Jan 15, 2003
    #7
    Opteron--

    I understand the bus difference, but that's already taken into account--the benchmarks test the performance of the whole system, do they not? And based on that, I don't think the G5 PBs when they come out (whenever that might be) will offer as big a performance jump as many here seem to expect (barring, of course, apps optimized for the G5).

    It's instructive to note that the performance advantage of the dual G5 2.0s over dual G4 1.42s are very close to the clock advantage...


    Best,

    Bob
     
  8. wordmunger macrumors 603

    wordmunger

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    North Carolina
    #8
    I think most of the *massive* performance increases we saw with the G5 had to do with the 8GB RAM support. In memory-hogging apps, this made a huge difference. Obviously, this wouldn't be a factor on laptops.

    The main reason I'm waiting for a G5 is not some quantum leap in speed, but support for future apps. My TiBook is over 3 years old now, and I want my next laptop to last at least as long.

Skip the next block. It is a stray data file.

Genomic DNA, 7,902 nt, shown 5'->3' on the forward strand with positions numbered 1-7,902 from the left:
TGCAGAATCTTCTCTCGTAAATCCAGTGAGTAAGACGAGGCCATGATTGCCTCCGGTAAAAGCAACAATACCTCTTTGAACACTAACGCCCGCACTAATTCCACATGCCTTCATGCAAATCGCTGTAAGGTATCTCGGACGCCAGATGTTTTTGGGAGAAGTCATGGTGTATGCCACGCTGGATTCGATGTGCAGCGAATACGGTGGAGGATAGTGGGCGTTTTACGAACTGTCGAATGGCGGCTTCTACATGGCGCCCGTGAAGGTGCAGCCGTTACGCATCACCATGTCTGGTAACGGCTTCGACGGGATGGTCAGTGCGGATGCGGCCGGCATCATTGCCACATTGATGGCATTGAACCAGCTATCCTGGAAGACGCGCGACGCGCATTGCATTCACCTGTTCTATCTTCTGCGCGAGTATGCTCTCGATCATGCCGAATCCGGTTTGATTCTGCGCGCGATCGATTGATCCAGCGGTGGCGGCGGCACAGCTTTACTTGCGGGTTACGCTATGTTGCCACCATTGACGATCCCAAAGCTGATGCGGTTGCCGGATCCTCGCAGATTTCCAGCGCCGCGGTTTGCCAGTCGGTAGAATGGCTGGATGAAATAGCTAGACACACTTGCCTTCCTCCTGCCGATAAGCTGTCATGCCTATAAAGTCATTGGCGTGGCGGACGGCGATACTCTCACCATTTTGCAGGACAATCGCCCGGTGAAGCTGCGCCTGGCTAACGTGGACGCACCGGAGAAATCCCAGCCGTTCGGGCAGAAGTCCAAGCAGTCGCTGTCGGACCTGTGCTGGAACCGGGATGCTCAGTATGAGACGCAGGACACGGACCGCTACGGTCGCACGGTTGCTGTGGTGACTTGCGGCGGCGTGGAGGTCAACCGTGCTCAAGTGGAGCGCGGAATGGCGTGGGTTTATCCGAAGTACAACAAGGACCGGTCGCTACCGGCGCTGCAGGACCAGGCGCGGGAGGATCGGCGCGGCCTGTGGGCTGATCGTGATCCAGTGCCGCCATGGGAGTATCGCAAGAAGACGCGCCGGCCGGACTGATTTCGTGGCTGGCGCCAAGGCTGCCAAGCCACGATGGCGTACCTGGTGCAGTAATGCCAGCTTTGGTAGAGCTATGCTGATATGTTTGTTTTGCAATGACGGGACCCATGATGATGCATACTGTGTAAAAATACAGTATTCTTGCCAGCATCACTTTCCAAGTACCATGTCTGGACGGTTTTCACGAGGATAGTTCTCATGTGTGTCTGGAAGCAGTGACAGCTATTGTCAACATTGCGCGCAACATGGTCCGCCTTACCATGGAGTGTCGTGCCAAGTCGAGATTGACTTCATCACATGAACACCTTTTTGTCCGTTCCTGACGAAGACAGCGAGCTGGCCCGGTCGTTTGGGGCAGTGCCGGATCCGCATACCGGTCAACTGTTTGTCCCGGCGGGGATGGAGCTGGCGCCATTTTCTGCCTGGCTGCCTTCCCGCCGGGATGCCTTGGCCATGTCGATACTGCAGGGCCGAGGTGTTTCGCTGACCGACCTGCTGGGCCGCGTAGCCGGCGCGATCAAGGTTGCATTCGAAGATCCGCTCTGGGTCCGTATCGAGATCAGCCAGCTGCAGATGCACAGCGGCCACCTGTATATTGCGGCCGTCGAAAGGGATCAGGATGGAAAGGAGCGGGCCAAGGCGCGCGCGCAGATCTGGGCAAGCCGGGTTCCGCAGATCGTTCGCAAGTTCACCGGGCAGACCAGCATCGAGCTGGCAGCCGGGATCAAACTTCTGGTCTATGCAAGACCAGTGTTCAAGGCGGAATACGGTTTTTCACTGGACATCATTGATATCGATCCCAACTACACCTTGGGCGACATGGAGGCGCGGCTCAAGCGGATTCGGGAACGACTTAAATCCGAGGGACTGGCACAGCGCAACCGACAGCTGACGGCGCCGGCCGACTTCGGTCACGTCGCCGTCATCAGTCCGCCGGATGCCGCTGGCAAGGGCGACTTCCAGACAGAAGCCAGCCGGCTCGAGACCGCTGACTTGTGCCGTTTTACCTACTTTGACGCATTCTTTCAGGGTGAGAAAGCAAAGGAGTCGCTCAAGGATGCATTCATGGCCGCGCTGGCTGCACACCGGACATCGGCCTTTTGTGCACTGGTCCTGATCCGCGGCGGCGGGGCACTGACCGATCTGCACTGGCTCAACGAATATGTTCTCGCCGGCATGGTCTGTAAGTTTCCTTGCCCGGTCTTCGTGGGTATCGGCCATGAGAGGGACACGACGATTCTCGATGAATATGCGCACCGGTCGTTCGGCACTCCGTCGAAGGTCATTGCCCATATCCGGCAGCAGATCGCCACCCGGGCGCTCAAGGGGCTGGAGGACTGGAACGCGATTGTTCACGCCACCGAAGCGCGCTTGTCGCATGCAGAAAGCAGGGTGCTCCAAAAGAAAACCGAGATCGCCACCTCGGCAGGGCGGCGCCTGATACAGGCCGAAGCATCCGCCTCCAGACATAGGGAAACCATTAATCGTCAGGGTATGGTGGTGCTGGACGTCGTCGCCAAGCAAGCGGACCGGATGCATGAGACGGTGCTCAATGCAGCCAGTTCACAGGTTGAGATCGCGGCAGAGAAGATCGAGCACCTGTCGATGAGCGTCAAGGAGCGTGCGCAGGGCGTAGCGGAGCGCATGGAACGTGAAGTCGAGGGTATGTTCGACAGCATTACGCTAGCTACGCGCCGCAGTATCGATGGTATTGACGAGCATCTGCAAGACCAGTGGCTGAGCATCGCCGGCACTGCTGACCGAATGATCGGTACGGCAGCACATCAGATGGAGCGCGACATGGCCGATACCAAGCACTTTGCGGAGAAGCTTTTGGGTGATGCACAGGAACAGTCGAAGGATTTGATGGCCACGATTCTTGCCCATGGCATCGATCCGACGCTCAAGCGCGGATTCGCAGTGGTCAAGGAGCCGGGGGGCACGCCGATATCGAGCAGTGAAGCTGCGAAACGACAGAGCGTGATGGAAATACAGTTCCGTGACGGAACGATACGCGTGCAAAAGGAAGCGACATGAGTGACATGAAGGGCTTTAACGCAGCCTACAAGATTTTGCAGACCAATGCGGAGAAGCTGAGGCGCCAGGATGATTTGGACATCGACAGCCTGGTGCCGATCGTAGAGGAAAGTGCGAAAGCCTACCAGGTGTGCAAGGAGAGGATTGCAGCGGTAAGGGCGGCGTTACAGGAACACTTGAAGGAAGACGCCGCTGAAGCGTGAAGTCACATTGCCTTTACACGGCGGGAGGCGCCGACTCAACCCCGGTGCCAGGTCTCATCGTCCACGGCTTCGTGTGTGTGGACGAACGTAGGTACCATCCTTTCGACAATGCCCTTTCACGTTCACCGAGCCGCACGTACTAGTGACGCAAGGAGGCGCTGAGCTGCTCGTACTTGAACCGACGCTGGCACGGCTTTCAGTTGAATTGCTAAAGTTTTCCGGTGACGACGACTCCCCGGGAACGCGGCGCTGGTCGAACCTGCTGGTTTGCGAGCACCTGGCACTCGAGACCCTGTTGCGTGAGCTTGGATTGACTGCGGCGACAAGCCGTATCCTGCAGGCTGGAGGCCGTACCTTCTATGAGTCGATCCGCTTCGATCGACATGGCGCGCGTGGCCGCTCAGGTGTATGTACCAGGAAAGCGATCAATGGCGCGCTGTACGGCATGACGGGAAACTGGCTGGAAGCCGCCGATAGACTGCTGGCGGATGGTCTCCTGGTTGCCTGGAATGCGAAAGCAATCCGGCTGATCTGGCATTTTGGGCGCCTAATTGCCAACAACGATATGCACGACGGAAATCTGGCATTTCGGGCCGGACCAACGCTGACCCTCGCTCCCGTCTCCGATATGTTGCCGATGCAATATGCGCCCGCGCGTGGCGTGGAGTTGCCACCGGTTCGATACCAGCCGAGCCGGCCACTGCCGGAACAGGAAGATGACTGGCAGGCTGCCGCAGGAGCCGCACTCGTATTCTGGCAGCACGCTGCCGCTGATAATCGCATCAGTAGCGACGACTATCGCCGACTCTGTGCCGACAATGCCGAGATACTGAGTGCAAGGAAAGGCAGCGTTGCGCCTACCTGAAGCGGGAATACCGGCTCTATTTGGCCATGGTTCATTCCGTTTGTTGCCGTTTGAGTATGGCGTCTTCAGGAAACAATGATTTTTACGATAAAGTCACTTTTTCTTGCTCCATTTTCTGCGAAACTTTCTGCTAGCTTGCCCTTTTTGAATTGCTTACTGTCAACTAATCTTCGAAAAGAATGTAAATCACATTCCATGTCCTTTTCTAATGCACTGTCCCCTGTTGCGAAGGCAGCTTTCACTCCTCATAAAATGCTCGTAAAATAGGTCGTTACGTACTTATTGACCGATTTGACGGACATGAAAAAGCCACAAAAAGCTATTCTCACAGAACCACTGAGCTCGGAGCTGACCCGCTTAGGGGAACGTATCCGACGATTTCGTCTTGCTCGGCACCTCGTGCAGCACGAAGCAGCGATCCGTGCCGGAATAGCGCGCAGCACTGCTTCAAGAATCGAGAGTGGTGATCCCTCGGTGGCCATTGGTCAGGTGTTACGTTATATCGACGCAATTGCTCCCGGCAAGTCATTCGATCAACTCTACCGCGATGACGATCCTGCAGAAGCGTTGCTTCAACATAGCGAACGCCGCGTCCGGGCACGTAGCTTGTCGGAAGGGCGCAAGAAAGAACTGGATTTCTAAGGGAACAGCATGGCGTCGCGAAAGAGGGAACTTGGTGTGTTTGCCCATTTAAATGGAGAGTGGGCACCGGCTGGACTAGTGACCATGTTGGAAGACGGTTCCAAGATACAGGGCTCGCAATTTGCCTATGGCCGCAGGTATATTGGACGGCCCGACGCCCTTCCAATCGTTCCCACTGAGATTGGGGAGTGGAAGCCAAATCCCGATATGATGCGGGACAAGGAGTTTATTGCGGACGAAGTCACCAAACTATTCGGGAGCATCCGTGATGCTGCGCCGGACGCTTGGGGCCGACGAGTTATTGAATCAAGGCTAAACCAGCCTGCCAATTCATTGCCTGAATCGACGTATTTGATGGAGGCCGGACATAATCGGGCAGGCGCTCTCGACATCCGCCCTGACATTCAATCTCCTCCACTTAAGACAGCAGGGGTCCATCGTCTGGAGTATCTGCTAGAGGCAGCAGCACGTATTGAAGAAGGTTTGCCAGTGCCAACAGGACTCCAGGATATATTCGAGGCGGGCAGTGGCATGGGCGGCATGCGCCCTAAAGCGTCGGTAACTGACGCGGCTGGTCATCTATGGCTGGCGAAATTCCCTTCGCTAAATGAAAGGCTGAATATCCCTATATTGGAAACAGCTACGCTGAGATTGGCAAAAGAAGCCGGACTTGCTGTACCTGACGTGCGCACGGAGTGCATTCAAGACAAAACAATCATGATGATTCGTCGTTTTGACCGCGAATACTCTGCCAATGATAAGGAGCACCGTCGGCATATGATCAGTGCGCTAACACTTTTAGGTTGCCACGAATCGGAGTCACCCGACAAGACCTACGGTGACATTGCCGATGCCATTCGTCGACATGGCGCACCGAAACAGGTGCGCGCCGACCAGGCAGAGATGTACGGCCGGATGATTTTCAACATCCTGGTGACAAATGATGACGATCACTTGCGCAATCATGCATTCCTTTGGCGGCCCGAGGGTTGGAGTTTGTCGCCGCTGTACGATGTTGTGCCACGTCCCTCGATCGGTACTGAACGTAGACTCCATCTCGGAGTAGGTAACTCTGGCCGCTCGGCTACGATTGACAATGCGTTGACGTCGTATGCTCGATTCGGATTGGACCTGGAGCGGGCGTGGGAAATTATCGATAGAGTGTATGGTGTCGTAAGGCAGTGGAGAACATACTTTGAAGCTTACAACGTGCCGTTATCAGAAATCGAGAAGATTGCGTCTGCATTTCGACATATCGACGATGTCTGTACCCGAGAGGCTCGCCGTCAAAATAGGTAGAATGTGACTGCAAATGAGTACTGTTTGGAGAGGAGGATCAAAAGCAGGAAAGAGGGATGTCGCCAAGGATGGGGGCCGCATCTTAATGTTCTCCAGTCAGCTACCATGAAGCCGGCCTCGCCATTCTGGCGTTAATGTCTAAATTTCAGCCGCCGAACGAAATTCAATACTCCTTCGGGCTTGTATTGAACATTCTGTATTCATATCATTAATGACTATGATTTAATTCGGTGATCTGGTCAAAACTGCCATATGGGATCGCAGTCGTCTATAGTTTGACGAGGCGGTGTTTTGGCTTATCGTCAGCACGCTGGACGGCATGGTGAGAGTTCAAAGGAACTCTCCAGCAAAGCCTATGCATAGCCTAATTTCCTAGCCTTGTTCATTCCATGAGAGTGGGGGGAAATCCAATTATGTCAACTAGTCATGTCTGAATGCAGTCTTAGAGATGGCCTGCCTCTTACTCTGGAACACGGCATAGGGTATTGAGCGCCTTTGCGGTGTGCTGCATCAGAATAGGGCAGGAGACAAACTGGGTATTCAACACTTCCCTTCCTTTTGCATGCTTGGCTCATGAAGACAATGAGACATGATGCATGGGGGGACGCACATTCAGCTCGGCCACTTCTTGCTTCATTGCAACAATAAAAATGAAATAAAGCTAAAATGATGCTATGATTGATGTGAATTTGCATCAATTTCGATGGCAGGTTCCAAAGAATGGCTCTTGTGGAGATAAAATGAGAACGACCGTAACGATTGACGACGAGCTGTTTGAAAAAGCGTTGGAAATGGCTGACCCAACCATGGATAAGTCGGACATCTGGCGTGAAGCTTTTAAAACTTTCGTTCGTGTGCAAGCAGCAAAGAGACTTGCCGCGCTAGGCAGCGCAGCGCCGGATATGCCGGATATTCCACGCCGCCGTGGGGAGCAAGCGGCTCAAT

9. QCassidy352 macrumors G3

    QCassidy352

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    Mar 20, 2003
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    Bay Area
    #9
    bob,
    you bring up an excellent point. IMHO, people are way too critical of the G4. At this point, people won't buy another PB G4 just on principle - it doesn't even matter to them if they need a G5, or what a G5 would do. They just think G5 = new, G4 = old --> I need a G5.

    The G4 is not at all a bad chip. The main problem with it is that Motorola stopped development on it, and it never hit high enough clockspeeds. But if the G4 could hit 2 Ghz or so, it would still be a very viable chip.

    And very interesting point about the 2.0 G5 compared to the 1.42 G4.
     
  10. lind0834 macrumors regular

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    Oct 21, 2003
    #10
    Anybody still stuck using a G3 (like me) will tell you that the performance benchmarks aren't everything. I know that my iBook is probably as fast at the first gen G4 PM, but that doesn't mean that DVD Studio Pro, or Garage Band would work as well on my machine as anything with a G4.

    Right now, Apple considers the G4 standard for all thier pro apps (as they should). In a few years.. the requirement for FCP6 will be G5. Then it will make all the difference in the world.